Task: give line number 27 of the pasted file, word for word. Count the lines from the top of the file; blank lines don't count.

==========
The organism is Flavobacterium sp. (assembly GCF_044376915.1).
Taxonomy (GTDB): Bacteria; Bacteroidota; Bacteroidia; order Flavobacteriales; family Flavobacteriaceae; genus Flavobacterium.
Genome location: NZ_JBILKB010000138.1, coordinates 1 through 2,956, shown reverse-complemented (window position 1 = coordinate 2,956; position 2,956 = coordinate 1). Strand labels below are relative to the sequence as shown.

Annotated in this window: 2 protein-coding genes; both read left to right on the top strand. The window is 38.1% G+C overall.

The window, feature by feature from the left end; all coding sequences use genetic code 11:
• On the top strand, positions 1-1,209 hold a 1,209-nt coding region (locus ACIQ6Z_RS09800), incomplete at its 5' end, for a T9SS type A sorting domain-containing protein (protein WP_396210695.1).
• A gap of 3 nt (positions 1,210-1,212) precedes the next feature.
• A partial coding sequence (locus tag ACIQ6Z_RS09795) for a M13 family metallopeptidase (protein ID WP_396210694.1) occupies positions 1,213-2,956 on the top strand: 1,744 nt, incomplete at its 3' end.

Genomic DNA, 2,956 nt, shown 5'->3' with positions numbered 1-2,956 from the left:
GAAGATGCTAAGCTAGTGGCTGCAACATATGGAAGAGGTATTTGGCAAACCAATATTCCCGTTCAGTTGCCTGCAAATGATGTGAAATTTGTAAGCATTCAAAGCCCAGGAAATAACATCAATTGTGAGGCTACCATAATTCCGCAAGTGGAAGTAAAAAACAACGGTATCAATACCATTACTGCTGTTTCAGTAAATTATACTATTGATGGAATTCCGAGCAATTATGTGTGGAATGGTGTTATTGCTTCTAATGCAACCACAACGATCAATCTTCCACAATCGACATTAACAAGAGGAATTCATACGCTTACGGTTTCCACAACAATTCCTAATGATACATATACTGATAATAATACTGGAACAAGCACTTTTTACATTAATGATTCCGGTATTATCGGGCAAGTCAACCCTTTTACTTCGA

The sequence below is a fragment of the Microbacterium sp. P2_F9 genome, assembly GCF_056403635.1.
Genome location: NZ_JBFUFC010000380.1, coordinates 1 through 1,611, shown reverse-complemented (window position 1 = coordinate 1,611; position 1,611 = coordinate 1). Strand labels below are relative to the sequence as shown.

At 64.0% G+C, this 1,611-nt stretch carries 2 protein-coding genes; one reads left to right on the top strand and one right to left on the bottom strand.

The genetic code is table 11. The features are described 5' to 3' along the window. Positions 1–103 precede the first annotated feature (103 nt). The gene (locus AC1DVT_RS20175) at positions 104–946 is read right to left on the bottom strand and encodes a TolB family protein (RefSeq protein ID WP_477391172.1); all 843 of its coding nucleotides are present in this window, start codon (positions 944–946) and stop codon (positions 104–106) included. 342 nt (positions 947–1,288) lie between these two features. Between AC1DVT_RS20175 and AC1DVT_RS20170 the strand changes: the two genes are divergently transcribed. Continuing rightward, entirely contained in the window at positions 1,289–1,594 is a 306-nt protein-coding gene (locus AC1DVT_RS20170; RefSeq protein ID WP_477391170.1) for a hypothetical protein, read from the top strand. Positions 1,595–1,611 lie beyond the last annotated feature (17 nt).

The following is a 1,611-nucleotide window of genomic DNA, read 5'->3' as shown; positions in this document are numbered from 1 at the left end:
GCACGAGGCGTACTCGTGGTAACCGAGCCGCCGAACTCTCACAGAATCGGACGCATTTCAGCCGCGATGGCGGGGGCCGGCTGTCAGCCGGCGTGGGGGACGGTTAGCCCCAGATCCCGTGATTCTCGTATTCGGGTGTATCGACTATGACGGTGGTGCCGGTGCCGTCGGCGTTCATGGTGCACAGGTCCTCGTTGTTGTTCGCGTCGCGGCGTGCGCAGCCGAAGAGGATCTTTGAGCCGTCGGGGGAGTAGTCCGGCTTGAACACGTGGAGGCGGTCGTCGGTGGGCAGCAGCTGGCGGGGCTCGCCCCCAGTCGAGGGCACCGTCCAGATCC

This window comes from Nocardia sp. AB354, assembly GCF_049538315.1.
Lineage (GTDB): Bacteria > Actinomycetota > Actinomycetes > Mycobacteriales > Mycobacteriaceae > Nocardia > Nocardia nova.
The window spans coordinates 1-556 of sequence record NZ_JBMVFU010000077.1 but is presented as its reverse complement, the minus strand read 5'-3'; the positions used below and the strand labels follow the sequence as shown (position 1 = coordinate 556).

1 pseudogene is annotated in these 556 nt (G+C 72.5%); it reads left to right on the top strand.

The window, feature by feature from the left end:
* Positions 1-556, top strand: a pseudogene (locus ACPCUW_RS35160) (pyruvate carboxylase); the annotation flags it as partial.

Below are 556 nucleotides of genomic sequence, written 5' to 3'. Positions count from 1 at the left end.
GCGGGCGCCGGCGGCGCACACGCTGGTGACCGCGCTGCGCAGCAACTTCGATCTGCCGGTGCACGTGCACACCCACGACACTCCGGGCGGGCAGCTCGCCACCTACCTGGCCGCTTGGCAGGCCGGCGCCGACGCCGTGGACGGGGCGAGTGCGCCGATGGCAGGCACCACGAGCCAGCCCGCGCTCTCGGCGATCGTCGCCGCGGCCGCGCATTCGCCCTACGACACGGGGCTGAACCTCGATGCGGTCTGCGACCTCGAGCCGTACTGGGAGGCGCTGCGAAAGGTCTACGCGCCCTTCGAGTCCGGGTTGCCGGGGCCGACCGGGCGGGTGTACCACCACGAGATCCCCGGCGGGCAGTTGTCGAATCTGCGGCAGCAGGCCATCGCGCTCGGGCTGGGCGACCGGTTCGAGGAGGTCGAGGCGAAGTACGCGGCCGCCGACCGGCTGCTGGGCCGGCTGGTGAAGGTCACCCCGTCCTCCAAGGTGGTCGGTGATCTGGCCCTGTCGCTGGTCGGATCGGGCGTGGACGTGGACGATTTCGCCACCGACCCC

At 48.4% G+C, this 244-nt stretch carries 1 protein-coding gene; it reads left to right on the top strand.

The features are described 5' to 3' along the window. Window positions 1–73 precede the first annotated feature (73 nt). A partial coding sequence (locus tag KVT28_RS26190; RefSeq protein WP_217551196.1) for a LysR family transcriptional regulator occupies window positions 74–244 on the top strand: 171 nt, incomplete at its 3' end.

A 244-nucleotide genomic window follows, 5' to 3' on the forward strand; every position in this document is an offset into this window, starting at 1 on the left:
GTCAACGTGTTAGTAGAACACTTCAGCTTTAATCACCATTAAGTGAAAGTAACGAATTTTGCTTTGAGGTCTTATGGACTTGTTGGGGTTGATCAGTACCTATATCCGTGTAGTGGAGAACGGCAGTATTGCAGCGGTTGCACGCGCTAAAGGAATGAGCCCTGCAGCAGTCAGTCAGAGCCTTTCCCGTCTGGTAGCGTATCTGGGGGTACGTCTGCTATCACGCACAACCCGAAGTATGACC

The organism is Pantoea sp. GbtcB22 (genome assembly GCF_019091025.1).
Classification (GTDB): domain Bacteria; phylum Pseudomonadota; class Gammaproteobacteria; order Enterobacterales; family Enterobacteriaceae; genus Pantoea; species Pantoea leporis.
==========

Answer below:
A 244-nucleotide genomic window follows, 5' to 3' on the forward strand; every position in this document is an offset into this window, starting at 1 on the left: